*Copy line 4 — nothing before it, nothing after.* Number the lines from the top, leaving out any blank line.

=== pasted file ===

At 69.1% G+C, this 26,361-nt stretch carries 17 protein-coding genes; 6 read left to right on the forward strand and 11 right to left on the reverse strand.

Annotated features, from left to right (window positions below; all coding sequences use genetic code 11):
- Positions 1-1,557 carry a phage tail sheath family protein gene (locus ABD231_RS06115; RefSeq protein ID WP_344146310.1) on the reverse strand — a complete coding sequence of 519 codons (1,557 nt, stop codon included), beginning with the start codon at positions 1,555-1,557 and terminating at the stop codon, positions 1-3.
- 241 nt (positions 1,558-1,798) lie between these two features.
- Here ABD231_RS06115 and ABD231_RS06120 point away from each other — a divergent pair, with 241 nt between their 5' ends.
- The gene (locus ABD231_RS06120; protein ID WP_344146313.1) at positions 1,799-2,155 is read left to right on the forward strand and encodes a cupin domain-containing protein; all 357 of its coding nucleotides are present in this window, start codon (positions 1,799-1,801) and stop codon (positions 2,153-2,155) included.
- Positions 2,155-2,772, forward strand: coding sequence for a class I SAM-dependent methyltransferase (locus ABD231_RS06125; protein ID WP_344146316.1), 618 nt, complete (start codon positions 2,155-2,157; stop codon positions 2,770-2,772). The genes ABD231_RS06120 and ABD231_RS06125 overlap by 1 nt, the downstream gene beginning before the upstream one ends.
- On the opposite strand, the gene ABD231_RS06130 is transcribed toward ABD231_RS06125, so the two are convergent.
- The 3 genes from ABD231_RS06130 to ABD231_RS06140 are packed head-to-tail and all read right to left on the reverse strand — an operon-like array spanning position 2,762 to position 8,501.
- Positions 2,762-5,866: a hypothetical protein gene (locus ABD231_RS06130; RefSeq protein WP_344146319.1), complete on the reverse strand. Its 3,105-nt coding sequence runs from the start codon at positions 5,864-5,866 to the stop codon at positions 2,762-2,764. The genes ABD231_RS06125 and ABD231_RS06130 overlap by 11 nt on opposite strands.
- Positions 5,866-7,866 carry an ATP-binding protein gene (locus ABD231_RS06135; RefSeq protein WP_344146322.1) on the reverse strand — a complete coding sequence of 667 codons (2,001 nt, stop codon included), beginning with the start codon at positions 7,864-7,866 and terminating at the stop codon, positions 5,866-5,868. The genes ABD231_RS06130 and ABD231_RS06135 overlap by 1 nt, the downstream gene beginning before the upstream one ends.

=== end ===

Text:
- 241 nt (positions 1,558-1,798) lie between these two features.